Fighting Disease around the World

USA TODAY, October 2010 | Go to article overview

Fighting Disease around the World


Ensuring basic health care for people in low-income countries is critical to eradicating poverty and stabilizing world population, according to Lester R. Brown, president of Earth Policy Institute, Washington, D.C., and author of several books, including Plan B 3.0: Mobilizing to Save Civilization. While heart disease and cancer (largely the diseases of aging), obesity, and smoking dominate health concerns in industrial countries, in developing nations, infectious diseases are the overriding concern. Besides AIDS, the focus is on diarrhea, malaria, measles, and tuberculosis and other respiratory illnesses. Child mortality is high, as progress in reaching the United Nations Millennium Development Goal of reducing child mortality two-thirds by 2015 is lagging badly

Along with the elimination of hunger, ensuring access to a safe and reliable supply of water for the estimated 1,100,000,000 people who lack it is essential to better health for all, Brown emphasizes. The realistic option in many cities now may be to bypass efforts to build costly water-based sewage removal and treatment plants and to opt for water-free waste disposal systems that do not disperse disease pathogens. This switch would help alleviate water scarcity, reduce the dissemination of disease agents in water systems, and help close the nutrient cycle--a win-win-win situation.

Brown relates that one of the most impressive health gains has come from a campaign initiated by a little-heralded nongovernmental group, the Bangladesh Rural Advancement Committee (BRAC), which teaches mothers how to prepare an oral rehydration solution at home to treat diarrhea simply by adding salt and sugar to water. BRAC has succeeded in dramatically reducing infant and child deaths from diarrhea in a country that is densely populated, poverty-stricken, and poorly educated.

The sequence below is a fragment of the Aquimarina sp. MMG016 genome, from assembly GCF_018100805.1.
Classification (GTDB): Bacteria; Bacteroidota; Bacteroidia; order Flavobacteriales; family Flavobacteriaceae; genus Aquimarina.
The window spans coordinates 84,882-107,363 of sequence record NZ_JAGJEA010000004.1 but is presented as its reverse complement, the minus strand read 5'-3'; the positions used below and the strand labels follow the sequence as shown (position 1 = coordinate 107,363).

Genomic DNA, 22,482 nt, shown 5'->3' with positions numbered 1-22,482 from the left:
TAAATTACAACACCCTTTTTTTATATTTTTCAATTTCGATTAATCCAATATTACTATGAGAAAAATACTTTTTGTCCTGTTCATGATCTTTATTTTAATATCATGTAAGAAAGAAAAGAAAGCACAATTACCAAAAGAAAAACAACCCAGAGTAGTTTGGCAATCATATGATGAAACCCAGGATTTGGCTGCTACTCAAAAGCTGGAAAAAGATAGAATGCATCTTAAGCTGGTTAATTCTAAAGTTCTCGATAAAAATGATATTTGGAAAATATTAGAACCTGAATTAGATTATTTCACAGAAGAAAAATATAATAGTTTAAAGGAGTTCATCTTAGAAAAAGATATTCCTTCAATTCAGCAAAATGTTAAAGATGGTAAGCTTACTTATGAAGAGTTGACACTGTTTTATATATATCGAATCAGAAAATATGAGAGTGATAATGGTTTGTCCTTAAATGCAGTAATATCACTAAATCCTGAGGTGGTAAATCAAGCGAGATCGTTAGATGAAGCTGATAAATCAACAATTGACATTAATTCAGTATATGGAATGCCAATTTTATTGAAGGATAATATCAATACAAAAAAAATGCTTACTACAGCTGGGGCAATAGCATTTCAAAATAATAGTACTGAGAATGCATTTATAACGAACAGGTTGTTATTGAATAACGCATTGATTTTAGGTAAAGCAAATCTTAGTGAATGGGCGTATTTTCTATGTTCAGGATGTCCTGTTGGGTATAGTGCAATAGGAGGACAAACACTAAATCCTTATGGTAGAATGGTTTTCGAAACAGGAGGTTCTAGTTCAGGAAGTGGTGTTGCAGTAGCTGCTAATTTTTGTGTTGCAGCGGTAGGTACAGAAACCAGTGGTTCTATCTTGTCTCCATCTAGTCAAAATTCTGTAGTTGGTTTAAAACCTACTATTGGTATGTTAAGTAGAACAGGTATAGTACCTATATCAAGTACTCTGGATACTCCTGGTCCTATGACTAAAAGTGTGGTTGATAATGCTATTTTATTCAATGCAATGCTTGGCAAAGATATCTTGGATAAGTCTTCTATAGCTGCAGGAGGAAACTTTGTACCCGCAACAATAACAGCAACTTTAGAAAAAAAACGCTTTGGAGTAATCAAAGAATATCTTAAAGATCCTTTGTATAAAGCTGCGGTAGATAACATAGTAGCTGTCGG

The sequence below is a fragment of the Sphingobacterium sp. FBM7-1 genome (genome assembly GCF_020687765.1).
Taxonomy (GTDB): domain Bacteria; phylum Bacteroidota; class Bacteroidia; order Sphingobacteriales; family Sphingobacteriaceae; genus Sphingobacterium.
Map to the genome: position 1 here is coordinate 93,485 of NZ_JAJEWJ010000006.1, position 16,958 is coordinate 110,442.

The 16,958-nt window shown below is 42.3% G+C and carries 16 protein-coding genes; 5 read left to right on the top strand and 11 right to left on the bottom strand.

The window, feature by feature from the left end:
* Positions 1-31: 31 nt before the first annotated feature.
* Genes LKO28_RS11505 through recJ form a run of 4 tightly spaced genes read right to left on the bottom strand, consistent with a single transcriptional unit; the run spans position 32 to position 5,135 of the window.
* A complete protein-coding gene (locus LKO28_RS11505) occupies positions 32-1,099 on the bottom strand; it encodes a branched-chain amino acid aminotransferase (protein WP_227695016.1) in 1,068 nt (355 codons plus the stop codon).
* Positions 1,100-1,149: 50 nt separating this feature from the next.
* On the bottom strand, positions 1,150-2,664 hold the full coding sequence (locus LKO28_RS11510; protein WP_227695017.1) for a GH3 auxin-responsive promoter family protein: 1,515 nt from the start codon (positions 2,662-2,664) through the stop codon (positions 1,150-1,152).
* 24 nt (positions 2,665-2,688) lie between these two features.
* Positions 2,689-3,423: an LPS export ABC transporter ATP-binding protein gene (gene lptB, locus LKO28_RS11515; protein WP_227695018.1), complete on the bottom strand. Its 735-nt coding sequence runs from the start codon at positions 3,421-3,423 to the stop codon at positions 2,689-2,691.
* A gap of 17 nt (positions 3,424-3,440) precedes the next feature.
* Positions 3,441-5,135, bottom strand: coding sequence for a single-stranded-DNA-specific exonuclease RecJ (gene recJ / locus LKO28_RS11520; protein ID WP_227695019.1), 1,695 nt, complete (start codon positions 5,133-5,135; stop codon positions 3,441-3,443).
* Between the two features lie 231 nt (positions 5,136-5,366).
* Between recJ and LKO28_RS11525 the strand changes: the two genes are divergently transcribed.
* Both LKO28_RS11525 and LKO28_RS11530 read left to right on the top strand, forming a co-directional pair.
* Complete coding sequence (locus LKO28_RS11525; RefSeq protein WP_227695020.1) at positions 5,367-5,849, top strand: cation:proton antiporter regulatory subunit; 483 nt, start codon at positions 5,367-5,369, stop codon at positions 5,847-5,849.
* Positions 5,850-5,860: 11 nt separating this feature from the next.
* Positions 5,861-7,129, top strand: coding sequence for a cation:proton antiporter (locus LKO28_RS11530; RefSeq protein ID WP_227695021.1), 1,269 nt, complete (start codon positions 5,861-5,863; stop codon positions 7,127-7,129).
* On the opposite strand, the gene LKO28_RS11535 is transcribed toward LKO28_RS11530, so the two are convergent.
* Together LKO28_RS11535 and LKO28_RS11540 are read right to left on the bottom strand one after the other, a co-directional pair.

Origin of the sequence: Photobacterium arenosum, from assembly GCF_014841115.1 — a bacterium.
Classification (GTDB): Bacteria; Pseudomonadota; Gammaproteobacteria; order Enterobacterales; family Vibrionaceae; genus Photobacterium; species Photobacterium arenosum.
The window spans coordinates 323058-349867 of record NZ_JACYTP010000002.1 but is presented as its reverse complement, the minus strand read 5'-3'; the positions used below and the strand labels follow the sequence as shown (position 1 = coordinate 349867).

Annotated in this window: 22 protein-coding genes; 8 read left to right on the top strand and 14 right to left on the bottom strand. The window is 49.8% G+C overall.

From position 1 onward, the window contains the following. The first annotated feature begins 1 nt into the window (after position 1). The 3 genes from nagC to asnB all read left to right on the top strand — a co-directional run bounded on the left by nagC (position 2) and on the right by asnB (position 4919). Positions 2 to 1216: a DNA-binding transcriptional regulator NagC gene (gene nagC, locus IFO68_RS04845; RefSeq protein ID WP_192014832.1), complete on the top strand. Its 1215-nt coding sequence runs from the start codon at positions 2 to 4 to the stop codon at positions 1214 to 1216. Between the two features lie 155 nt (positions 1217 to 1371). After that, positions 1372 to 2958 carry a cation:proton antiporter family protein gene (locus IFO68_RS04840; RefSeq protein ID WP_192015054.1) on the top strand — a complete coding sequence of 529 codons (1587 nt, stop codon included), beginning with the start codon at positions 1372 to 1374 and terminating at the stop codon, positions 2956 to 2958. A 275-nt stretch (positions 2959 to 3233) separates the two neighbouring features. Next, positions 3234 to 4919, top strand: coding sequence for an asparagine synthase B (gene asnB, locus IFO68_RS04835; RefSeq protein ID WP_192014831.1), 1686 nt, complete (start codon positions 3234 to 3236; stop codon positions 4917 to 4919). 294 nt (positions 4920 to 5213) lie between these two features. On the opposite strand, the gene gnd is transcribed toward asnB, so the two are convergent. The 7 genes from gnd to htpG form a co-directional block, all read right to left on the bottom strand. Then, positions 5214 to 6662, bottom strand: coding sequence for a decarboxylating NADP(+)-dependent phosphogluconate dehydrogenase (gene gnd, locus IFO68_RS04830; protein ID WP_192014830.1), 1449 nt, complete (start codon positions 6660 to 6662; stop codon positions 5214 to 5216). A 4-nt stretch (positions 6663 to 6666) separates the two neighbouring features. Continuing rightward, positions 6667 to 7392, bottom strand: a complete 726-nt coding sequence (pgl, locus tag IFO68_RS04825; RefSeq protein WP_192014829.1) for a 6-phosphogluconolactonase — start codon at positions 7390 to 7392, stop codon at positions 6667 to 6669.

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Seeing this great success, the United Nations Children's Fund (UNICEF) used BRAC's model for its worldwide diarrhea disease treatment program. This global administration of a remarkably simple oral rehydration technique has been extremely effective--reducing deaths from diarrhea among children from 4,600,000 in 1980 to around 1,500,000 today. Few investments have saved so many lives at such a low cost.

The war against infectious diseases is being waged on a broad front, Brown reports. Perhaps the leading privately funded life-saving activity in the world today is the childhood immunization program. In an effort to fill the gap in this global program, the Bill and Melinda Gates Foundation has invested close to $2,000,000,000 to protect children from infectious diseases like measles. …

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